Servomotors are used in everything from toys and drones to household items like DVD players. They come in a variety of configurations (the most common types are listed below); understanding the differences is the trick to figuring out which is right for your project.

In simple terms, servos are standalone electric motors that push and rotate parts in machines wherein a specific task and position need to be defined. When a servo is given a command, it moves to a position and holds there with resistive force. A servo uses either a rotary actuator or a linear actuator to control angular or linear positions through acceleration and velocity. They typically operate between 4.5V–6V, which run through power, ground, and control wires.

A servo’s DC motor rotates at a high RPM on low torque. The gears inside the servo convert the output to a much slower rotation speed but with more torque. This creates a large amount of force for a short period of time and is a perfect example of the basic law of physics: Work = force × distance.

The Three Main Types


Positional Rotation Servo — This variety rotates within a 180° range. It’s not designed to turn beyond its preset limits. Useful for limited-range applications like moving levers or steering linkages.

m51SB_ContServo-1 copy

Continuous Rotation Servo — While levers are often used on standard servos, wheels and gears become more useful with this style, which can turn in any direction independently and continuously.

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Linear Servo — This type offers more gears than the positional rotation servo, but is otherwise very similar. It uses a rack and pinion mechanism to change the output back and forth instead of circularly. This servo is rare, but can be found in larger hobby planes and robots.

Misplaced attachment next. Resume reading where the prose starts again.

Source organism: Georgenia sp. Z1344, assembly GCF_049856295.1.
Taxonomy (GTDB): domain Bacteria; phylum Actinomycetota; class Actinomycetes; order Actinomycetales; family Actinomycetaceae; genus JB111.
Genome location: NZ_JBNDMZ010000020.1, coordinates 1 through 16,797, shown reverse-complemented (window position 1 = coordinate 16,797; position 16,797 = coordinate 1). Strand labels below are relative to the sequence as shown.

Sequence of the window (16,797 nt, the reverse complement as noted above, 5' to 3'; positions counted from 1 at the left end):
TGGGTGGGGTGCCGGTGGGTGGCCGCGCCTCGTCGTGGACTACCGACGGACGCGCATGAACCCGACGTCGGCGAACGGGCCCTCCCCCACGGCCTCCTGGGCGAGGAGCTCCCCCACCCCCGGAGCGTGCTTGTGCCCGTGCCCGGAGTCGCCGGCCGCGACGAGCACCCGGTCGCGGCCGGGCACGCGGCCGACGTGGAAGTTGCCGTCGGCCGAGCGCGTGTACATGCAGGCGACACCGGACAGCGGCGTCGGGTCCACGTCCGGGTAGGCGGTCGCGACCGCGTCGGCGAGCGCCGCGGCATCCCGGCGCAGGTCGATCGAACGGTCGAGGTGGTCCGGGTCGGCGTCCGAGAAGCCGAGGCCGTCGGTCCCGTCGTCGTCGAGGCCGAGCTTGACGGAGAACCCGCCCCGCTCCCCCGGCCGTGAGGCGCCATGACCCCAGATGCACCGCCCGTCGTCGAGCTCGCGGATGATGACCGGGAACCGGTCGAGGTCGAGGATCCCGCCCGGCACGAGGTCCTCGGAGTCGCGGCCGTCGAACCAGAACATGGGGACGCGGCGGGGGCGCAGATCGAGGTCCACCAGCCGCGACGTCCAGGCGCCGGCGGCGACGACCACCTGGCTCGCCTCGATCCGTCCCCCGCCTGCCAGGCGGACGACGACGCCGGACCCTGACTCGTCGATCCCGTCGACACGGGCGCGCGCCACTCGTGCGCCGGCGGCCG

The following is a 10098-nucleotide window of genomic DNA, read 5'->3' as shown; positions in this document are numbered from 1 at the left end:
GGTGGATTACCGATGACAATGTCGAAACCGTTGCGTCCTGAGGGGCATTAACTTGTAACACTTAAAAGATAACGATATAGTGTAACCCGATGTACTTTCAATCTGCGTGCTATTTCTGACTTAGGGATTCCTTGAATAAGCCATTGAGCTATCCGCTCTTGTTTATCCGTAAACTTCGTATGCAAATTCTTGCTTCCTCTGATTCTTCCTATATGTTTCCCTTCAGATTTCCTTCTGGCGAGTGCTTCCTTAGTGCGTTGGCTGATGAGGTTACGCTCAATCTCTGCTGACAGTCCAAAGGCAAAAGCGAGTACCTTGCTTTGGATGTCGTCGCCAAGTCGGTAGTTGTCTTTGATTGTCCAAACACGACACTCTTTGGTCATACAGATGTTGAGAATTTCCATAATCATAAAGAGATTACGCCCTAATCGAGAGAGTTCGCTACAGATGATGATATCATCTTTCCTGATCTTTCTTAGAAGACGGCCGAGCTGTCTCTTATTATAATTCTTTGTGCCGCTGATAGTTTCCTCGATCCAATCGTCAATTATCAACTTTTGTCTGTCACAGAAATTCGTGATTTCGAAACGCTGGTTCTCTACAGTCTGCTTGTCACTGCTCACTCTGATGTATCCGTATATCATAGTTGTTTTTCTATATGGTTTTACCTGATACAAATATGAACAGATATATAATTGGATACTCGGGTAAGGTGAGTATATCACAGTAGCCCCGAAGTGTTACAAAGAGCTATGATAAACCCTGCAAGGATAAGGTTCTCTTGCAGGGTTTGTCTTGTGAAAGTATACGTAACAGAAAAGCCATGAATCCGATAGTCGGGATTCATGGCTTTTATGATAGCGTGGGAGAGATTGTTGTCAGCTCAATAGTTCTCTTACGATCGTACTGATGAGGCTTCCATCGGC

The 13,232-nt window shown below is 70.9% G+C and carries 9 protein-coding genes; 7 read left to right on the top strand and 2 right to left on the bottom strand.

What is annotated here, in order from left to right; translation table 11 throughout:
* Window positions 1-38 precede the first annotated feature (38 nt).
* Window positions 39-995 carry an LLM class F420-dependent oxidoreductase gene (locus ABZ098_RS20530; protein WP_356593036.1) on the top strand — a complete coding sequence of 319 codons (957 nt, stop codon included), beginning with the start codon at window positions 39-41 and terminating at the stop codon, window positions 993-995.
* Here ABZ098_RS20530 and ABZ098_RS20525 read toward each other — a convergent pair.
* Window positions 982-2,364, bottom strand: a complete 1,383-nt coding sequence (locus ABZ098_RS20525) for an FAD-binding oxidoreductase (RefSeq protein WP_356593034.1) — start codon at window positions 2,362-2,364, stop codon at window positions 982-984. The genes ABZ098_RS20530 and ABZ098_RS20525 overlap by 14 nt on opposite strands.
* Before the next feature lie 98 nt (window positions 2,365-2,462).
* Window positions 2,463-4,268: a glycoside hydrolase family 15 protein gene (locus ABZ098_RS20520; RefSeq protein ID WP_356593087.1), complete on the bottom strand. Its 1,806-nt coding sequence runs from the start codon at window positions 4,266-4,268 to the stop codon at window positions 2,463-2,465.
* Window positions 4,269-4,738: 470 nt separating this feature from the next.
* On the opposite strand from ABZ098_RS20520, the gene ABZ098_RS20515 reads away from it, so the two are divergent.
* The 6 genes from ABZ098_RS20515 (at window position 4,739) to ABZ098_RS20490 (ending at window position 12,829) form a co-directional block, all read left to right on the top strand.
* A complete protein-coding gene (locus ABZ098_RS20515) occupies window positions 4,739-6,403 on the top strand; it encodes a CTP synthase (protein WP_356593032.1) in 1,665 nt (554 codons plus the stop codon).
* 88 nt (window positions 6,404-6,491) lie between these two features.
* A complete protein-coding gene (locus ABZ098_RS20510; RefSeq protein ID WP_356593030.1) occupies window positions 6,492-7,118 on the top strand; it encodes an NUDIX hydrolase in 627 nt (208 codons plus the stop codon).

Servos and PWM


A servo contains a small circuit board with a sensor that communicates its rotational position to an R/C controller, computer, or microcontroller. The resulting information is then translated into small electrical pulses with variable energy. Manipulating this energy, called pulse width modulation (or PWM), controls the position of the motor.

What’s Inside


Photography by Hep Svadja

The internal components on a servo motor are what give it such useful versatility. Standardized case sizes and interchangeable accessory brackets minimize design complexities while providing interface options for almost any application. The small DC motor keeps the servo size minimal, while the controller board monitors motor position and offers user interface and control. A speed-reducing gear set allows for precision motor alignment with high levels or torque.

Analog vs. Digital Servos

Analog and digital servos look exactly the same. The difference is in the way they signal and process information.


Analog Servos operate based on on/off voltage signals that come through the PWM. When this type of servo is resting, the PWM is essentially off unless you transmit an action. Producing torque from the resting mode makes the initial reaction time sluggish, which can cause problems in advanced R/C applications.

Digital Servos use a small microprocessor to receive and direct action at high frequency voltage pulses. The digital servo sends 300 pulses per second, where the analog only operates at 50 pulses per second. These faster pulses provide consistent torque for quicker and smoother response times. This is a great benefit, but digital servos consume a lot more power.